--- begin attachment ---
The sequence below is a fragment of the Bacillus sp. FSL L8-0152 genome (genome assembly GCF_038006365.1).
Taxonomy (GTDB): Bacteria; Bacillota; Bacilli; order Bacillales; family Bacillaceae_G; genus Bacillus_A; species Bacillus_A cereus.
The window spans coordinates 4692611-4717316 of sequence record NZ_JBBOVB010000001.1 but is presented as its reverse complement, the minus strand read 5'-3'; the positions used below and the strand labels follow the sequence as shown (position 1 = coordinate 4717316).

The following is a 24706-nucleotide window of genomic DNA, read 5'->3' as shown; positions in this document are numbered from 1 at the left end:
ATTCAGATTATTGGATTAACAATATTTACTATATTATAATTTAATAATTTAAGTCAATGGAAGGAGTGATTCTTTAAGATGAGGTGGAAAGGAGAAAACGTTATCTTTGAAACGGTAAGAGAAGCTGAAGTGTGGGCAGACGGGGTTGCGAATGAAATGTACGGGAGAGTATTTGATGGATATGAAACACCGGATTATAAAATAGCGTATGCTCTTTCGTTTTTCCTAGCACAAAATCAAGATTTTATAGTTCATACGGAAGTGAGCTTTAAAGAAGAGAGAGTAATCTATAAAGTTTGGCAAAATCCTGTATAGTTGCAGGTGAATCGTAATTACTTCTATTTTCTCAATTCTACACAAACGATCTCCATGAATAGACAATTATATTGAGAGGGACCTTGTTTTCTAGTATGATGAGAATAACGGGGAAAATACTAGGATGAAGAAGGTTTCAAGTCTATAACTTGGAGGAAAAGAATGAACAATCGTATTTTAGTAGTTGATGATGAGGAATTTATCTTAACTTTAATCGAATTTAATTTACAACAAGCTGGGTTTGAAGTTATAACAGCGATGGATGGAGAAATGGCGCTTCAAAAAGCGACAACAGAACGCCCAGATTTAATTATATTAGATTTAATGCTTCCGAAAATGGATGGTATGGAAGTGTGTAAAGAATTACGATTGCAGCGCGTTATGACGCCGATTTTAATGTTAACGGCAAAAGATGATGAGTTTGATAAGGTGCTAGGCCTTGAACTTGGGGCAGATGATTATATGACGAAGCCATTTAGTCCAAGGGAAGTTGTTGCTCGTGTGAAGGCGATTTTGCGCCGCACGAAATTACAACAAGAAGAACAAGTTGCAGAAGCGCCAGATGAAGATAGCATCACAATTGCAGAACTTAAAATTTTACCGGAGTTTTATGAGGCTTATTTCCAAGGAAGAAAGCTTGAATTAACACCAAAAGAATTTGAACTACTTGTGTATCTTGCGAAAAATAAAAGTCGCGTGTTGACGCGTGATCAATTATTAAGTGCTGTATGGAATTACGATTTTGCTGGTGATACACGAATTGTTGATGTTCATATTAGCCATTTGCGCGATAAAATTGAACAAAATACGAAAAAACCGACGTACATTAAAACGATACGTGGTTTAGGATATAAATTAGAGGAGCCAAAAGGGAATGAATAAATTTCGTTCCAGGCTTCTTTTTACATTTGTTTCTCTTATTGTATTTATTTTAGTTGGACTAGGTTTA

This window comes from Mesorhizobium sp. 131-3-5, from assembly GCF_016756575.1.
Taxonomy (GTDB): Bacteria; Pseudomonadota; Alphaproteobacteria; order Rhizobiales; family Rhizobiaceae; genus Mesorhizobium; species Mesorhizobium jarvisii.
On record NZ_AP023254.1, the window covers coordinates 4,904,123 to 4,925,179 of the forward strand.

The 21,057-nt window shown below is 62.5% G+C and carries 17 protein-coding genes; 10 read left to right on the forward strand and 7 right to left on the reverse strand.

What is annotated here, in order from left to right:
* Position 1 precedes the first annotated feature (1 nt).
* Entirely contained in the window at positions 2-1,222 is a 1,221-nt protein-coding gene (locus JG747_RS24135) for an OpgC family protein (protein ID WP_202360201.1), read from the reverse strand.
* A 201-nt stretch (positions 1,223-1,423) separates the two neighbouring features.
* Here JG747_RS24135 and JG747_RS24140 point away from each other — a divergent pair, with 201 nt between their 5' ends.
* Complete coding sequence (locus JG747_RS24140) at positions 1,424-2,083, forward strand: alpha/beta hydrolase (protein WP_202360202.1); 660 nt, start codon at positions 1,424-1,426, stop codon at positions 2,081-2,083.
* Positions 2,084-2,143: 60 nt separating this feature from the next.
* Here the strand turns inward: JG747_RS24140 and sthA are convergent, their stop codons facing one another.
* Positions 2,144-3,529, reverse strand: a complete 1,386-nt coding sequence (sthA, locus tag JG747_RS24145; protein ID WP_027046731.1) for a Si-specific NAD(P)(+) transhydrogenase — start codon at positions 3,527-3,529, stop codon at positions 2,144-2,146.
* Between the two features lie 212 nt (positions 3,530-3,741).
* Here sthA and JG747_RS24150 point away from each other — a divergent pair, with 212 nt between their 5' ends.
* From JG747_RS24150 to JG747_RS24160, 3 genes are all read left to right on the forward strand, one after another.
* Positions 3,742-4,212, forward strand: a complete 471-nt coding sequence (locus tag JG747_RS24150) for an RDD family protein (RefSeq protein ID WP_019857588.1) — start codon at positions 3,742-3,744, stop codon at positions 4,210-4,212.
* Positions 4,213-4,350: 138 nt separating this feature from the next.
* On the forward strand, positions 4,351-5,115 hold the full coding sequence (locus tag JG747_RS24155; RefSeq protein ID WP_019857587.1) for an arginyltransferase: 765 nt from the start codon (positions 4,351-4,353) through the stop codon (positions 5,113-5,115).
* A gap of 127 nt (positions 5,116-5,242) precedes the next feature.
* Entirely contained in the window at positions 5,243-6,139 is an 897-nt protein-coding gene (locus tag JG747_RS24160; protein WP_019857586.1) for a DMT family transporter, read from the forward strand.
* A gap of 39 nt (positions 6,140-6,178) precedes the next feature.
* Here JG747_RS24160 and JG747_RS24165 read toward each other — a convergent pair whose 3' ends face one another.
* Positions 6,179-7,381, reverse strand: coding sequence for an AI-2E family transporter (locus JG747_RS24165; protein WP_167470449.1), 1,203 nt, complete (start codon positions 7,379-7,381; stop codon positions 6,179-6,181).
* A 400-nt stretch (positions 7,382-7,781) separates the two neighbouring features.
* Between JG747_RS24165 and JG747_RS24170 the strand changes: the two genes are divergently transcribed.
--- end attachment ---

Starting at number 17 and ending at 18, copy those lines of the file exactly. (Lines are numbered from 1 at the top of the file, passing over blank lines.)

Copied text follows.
* Here the strand turns inward: JG747_RS24140 and sthA are convergent, their stop codons facing one another.
* Positions 2,144-3,529, reverse strand: a complete 1,386-nt coding sequence (sthA, locus tag JG747_RS24145; protein ID WP_027046731.1) for a Si-specific NAD(P)(+) transhydrogenase — start codon at positions 3,527-3,529, stop codon at positions 2,144-2,146.